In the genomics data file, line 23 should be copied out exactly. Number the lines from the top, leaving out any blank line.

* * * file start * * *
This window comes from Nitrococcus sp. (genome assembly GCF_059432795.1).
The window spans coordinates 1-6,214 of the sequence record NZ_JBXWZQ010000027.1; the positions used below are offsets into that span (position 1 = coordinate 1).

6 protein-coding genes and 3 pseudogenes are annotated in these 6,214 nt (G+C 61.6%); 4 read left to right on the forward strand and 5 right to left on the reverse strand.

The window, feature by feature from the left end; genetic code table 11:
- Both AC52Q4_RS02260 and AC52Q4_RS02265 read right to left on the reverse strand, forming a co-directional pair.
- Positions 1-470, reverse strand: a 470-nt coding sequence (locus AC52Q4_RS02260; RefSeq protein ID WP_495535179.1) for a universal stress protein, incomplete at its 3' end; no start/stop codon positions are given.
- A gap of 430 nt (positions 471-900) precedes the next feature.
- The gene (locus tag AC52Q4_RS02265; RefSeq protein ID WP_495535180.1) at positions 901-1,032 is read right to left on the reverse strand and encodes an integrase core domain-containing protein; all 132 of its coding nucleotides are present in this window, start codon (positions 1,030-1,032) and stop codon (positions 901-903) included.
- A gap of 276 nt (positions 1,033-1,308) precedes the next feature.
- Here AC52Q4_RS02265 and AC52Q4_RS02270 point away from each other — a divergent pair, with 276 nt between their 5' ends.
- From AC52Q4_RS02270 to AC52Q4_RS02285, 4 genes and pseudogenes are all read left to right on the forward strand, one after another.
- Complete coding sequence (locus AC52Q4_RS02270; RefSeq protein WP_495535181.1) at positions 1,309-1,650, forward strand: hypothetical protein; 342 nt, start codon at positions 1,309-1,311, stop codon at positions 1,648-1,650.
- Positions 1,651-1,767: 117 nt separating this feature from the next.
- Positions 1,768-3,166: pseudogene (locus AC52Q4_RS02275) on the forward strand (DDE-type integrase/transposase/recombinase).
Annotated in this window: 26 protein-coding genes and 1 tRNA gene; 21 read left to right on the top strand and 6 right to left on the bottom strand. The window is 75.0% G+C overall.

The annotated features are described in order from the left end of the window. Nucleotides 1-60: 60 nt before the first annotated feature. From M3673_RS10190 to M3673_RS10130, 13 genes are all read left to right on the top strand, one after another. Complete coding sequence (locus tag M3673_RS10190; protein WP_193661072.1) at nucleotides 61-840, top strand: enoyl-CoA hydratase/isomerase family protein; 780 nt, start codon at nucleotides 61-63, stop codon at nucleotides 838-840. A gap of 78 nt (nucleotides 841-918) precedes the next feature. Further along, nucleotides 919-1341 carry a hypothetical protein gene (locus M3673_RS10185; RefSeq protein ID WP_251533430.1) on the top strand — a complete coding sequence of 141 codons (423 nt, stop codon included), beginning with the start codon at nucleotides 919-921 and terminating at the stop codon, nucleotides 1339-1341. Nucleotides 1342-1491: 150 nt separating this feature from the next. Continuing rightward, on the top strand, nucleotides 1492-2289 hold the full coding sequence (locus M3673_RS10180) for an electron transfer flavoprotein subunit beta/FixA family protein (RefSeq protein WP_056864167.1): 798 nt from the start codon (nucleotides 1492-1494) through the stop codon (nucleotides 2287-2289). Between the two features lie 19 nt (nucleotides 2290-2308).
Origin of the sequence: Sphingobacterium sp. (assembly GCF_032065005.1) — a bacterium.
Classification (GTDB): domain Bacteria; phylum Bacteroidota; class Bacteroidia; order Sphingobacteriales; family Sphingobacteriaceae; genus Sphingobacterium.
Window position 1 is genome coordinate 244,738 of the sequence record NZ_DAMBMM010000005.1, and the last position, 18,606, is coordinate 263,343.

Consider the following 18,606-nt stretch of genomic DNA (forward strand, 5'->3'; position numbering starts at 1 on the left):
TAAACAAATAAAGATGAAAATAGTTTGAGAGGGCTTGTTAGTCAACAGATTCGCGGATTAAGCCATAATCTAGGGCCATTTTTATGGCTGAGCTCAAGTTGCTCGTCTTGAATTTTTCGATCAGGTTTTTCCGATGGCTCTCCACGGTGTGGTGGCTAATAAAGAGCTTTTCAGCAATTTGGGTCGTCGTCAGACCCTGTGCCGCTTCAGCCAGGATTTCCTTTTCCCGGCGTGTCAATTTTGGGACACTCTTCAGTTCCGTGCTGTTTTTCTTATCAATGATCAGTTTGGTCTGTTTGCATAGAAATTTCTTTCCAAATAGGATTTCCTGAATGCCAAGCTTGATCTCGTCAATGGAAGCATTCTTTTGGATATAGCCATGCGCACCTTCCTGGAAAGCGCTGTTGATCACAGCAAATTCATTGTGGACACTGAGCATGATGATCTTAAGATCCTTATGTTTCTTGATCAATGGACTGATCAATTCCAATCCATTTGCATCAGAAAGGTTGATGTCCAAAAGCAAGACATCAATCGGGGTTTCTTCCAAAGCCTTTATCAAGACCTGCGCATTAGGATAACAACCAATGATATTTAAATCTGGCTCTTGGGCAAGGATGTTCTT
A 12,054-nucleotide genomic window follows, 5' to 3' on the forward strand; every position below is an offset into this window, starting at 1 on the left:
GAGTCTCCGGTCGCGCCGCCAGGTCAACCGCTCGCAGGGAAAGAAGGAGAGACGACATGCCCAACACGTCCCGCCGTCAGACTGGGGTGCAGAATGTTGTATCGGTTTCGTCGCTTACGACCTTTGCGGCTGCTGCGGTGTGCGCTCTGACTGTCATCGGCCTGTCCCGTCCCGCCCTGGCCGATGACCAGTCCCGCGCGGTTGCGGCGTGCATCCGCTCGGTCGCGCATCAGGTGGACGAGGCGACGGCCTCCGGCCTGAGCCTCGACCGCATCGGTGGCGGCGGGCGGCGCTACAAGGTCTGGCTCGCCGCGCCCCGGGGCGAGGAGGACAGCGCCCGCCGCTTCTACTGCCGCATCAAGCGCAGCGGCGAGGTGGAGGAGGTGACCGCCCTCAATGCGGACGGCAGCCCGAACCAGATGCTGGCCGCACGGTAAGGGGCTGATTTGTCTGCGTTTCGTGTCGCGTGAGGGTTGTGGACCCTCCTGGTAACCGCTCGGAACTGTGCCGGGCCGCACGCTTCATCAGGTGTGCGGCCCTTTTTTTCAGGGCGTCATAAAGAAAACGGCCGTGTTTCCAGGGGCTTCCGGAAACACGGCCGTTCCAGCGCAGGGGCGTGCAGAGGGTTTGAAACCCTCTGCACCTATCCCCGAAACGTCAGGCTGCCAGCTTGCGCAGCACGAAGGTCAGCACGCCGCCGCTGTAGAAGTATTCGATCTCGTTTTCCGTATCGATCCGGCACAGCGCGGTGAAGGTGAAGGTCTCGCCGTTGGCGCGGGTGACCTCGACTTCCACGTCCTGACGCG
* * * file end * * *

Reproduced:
GAGTCTCCGGTCGCGCCGCCAGGTCAACCGCTCGCAGGGAAAGAAGGAGAGACGACATGCCCAACACGTCCCGCCGTCAGACTGGGGTGCAGAATGTTGTATCGGTTTCGTCGCTTACGACCTTTGCGGCTGCTGCGGTGTGCGCTCTGACTGTCATCGGCCTGTCCCGTCCCGCCCTGGCCGATGACCAGTCCCGCGCGGTTGCGGCGTGCATCCGCTCGGTCGCGCATCAGGTGGACGAGGCGACGGCCTCCGGCCTGAGCCTCGACCGCATCGGTGGCGGCGGGCGGCGCTACAAGGTCTGGCTCGCCGCGCCCCGGGGCGAGGAGGACAGCGCCCGCCGCTTCTACTGCCGCATCAAGCGCAGCGGCGAGGTGGAGGAGGTGACCGCCCTCAATGCGGACGGCAGCCCGAACCAGATGCTGGCCGCACGGTAAGGGGCTGATTTGTCTGCGTTTCGTGTCGCGTGAGGGTTGTGGACCCTCCTGGTAACCGCTCGGAACTGTGCCGGGCCGCACGCTTCATCAGGTGTGCGGCCCTTTTTTTCAGGGCGTCATAAAGAAAACGGCCGTGTTTCCAGGGGCTTCCGGAAACACGGCCGTTCCAGCGCAGGGGCGTGCAGAGGGTTTGAAACCCTCTGCACCTATCCCCGAAACGTCAGGCTGCCAGCTTGCGCAGCACGAAGGTCAGCACGCCGCCGCTGTAGAAGTATTCGATCTCGTTTTCCGTATCGATCCGGCACAGCGCGGTGAAGGTGAAGGTCTCGCCGTTGGCGCGGGTGACCTCGACTTCCACGTCCTGACGCG